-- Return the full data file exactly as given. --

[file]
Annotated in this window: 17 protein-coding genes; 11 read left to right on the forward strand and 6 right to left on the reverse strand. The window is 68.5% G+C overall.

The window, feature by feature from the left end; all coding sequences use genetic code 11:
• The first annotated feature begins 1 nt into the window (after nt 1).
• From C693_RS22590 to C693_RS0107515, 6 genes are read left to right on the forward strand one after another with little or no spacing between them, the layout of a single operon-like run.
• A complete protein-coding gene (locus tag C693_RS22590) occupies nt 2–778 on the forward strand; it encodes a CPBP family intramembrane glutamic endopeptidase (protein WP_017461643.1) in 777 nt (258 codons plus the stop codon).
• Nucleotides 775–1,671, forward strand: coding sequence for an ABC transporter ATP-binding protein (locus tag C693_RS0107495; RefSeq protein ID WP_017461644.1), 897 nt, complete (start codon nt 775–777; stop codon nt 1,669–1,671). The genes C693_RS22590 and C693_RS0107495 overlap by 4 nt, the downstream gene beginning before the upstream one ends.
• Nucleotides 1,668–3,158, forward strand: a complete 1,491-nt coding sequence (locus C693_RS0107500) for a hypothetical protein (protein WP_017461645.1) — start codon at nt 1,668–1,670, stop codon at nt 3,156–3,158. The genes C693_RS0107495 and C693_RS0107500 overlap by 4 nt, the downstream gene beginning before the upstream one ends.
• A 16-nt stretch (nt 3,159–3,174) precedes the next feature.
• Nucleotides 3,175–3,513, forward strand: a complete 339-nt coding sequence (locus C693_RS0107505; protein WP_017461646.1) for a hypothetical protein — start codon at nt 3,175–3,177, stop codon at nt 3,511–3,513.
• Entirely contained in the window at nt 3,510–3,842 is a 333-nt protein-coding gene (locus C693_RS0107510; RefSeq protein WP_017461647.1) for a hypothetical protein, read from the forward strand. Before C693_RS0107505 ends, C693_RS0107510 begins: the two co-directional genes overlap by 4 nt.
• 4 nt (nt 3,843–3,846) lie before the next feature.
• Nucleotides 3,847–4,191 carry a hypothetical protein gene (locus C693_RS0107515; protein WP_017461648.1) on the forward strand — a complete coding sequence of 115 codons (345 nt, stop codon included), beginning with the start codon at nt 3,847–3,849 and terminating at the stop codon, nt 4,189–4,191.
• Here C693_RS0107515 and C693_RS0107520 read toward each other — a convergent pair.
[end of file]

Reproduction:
Annotated in this window: 17 protein-coding genes; 11 read left to right on the forward strand and 6 right to left on the reverse strand. The window is 68.5% G+C overall.

The window, feature by feature from the left end; all coding sequences use genetic code 11:
• The first annotated feature begins 1 nt into the window (after nt 1).
• From C693_RS22590 to C693_RS0107515, 6 genes are read left to right on the forward strand one after another with little or no spacing between them, the layout of a single operon-like run.
• A complete protein-coding gene (locus tag C693_RS22590) occupies nt 2–778 on the forward strand; it encodes a CPBP family intramembrane glutamic endopeptidase (protein WP_017461643.1) in 777 nt (258 codons plus the stop codon).
• Nucleotides 775–1,671, forward strand: coding sequence for an ABC transporter ATP-binding protein (locus tag C693_RS0107495; RefSeq protein ID WP_017461644.1), 897 nt, complete (start codon nt 775–777; stop codon nt 1,669–1,671). The genes C693_RS22590 and C693_RS0107495 overlap by 4 nt, the downstream gene beginning before the upstream one ends.
• Nucleotides 1,668–3,158, forward strand: a complete 1,491-nt coding sequence (locus C693_RS0107500) for a hypothetical protein (protein WP_017461645.1) — start codon at nt 1,668–1,670, stop codon at nt 3,156–3,158. The genes C693_RS0107495 and C693_RS0107500 overlap by 4 nt, the downstream gene beginning before the upstream one ends.
• A 16-nt stretch (nt 3,159–3,174) precedes the next feature.
• Nucleotides 3,175–3,513, forward strand: a complete 339-nt coding sequence (locus C693_RS0107505; protein WP_017461646.1) for a hypothetical protein — start codon at nt 3,175–3,177, stop codon at nt 3,511–3,513.
• Entirely contained in the window at nt 3,510–3,842 is a 333-nt protein-coding gene (locus C693_RS0107510; RefSeq protein WP_017461647.1) for a hypothetical protein, read from the forward strand. Before C693_RS0107505 ends, C693_RS0107510 begins: the two co-directional genes overlap by 4 nt.
• 4 nt (nt 3,843–3,846) lie before the next feature.
• Nucleotides 3,847–4,191 carry a hypothetical protein gene (locus C693_RS0107515; protein WP_017461648.1) on the forward strand — a complete coding sequence of 115 codons (345 nt, stop codon included), beginning with the start codon at nt 3,847–3,849 and terminating at the stop codon, nt 4,189–4,191.
• Here C693_RS0107515 and C693_RS0107520 read toward each other — a convergent pair.